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Jason Sanderson

Senior Technical SEO Strategist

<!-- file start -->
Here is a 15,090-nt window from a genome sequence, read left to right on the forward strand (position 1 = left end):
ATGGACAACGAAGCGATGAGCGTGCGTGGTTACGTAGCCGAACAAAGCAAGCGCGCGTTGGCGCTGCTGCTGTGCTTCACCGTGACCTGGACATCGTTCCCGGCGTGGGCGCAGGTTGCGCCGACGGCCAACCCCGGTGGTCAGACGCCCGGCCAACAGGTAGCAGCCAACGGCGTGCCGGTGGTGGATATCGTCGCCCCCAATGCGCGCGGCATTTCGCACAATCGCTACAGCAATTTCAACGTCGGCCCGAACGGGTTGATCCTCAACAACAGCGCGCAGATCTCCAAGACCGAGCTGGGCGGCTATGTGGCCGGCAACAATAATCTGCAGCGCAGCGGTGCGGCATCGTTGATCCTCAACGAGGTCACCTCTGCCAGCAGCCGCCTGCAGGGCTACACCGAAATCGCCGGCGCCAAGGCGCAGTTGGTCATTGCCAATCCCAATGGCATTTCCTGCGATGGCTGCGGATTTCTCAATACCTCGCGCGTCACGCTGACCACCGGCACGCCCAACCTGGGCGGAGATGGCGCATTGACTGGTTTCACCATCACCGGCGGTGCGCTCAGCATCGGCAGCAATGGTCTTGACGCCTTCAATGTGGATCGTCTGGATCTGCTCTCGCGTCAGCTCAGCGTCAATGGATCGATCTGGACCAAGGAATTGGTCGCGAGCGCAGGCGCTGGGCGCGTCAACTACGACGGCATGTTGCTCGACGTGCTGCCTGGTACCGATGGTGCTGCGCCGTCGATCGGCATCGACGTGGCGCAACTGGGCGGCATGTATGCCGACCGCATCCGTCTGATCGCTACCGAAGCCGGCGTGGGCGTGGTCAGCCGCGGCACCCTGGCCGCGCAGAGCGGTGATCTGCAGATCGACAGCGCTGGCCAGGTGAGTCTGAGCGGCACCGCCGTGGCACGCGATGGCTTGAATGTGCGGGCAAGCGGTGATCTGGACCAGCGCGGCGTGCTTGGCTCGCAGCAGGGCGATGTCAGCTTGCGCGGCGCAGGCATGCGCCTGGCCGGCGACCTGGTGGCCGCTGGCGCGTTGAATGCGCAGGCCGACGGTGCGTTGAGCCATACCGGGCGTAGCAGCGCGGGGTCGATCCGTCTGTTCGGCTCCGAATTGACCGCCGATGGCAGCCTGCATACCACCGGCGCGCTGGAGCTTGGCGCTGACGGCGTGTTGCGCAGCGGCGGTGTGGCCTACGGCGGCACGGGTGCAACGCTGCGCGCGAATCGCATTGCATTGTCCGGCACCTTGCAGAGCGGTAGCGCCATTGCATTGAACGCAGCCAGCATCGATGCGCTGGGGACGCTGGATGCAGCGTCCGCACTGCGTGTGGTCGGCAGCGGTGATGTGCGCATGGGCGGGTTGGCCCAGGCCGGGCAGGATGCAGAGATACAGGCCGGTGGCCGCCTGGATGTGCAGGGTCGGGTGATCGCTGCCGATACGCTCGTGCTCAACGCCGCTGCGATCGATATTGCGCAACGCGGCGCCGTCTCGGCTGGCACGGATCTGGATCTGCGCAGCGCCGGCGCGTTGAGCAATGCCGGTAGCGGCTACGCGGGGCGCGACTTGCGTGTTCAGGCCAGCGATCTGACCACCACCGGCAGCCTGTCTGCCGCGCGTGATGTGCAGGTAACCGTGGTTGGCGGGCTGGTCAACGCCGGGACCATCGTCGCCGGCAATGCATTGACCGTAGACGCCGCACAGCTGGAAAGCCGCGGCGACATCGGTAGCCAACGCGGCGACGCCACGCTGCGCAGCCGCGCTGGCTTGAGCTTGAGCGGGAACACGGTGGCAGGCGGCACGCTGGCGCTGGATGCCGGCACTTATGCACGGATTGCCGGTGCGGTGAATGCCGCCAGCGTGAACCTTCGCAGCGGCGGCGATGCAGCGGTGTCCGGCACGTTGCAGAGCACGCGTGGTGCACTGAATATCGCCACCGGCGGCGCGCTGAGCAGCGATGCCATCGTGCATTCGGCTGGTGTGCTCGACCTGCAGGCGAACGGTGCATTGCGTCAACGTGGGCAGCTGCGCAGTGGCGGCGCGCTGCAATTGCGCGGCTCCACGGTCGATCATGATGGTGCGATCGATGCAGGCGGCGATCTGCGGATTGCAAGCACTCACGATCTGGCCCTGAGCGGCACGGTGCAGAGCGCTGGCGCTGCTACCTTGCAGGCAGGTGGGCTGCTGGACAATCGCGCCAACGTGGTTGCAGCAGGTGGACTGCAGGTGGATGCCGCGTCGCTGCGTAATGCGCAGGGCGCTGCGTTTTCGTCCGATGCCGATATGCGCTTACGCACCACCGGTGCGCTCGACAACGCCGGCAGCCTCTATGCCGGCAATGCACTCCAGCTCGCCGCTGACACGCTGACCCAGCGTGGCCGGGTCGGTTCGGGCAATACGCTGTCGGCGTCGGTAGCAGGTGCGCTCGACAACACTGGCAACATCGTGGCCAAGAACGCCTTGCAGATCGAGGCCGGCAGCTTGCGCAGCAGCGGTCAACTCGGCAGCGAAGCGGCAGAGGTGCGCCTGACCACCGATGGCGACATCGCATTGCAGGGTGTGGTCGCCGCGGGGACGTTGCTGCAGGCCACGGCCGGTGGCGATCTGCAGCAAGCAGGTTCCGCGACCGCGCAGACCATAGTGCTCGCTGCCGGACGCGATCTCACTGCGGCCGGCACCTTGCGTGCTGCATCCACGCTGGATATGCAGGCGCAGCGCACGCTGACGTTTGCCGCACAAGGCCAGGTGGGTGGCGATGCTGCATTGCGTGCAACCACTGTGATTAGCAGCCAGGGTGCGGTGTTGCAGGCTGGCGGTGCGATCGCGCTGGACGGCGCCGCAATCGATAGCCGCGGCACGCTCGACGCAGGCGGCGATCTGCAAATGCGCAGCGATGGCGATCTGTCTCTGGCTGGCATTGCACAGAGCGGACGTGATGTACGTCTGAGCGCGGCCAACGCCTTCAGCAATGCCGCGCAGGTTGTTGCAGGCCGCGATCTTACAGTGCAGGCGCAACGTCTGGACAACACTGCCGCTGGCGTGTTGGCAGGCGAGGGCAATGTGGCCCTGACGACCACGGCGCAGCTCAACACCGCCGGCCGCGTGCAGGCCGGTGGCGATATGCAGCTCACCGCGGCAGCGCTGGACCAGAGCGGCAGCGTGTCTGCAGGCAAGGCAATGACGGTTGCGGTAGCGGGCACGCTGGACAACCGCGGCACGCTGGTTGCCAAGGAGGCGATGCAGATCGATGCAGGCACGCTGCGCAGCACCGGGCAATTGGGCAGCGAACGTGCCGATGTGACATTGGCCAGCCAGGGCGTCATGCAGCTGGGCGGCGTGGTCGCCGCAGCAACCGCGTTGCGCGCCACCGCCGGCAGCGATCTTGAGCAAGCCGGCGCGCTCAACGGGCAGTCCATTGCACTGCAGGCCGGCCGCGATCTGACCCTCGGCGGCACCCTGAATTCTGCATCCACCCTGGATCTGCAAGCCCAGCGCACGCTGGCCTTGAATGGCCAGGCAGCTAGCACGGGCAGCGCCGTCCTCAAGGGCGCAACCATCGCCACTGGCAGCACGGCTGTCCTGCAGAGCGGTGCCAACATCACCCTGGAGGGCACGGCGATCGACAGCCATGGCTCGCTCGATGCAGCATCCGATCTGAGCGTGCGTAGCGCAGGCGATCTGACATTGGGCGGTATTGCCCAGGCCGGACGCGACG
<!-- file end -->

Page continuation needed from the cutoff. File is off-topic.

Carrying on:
Recently Google released an internationalisation FAQ designed to aid webmasters who are targeting multiple countries and multilingual content. The FAQ contains 24 questions ranging from geotargetting with CDNs (Content Delivery Networks) to the use of non-ASCII URLs. It is definitely worth a read for anyone who is looking to start an international based campaign or as a check list to ensure your site(s) are following the guidelines as best they can. Below highlights the key points raised within the FAQ. Multilingual sites This section is aimed at sites which have content targeting different languages; this does not necessarily mean someone searching for content in German is located in Germany, for example. Multilingual site pages are detected by Google on a per-URL basis. This enables sites to have complete flexibility in regards to URL structure and content placement. However, it is important to remember that Google can detect multiple languages on a single page. Where Google cannot be guided by factors, such as a country specific URL folder structure, an incorrect language could take precedence over the targeted language. To avoid this take time to make sure that all on page copy is written in the targeted language; this includes footers and navigational menus. Within the FAQ Google also makes a strong point against duplicate content and will mark any copy on a site that has just been translated via the use of automated tools as duplicated. This highlights the need for copy to always be re-written in the languages native tongue as duplicate content can have very serious affects for any site. However, Google mentions where re-writing content (forums for example) isn’t feasible the “rel-alternate-hreflang” tag can be applied. Remember that the use of this tag will not increase a page’s chances of ranking for specific terms in like geotargeting would; instead it will just swap in the correct language listings where necessary. The document also reminds webmasters that a user should never be automatically redirected to their supposed native language. As mentioned above, a user searching a German site is not necessarily located in Germany, which also stands true for the GoogleBot trying to index all pages correctly.  Instead webmasters should include either a simple pop-up with the recommended language or a drop down navigation box to guide the user to the correct location. Geotargetting The second section covers area specific content, which usually incorporates ecommerce with currencies targeting specific geo-locations or country restricted media such as BBC’s iPlayer. Google places a lot of emphasis on use of ccTLDs (Country Code Top Level Domain) or Webmaster Tools’ Geotargeting tool. So much so, that as long as one or the other is used a servers location is not important. Though keep in mind it is still wise to place the content as close to your largest audiences as possible to decrease access times. Checking Results Advanced search quires can be used to see how successful a site’s internationalisation is currently going. Simply head over to the Google Advanced Search page, chose a language/region, a site or domain to check and click “Advanced Search”. From here it is possible to roughly check the quantity of indexed pages for that language/region and more importantly if the correct pages are being displayed. Have you had any search engine internationalisation issues in the past?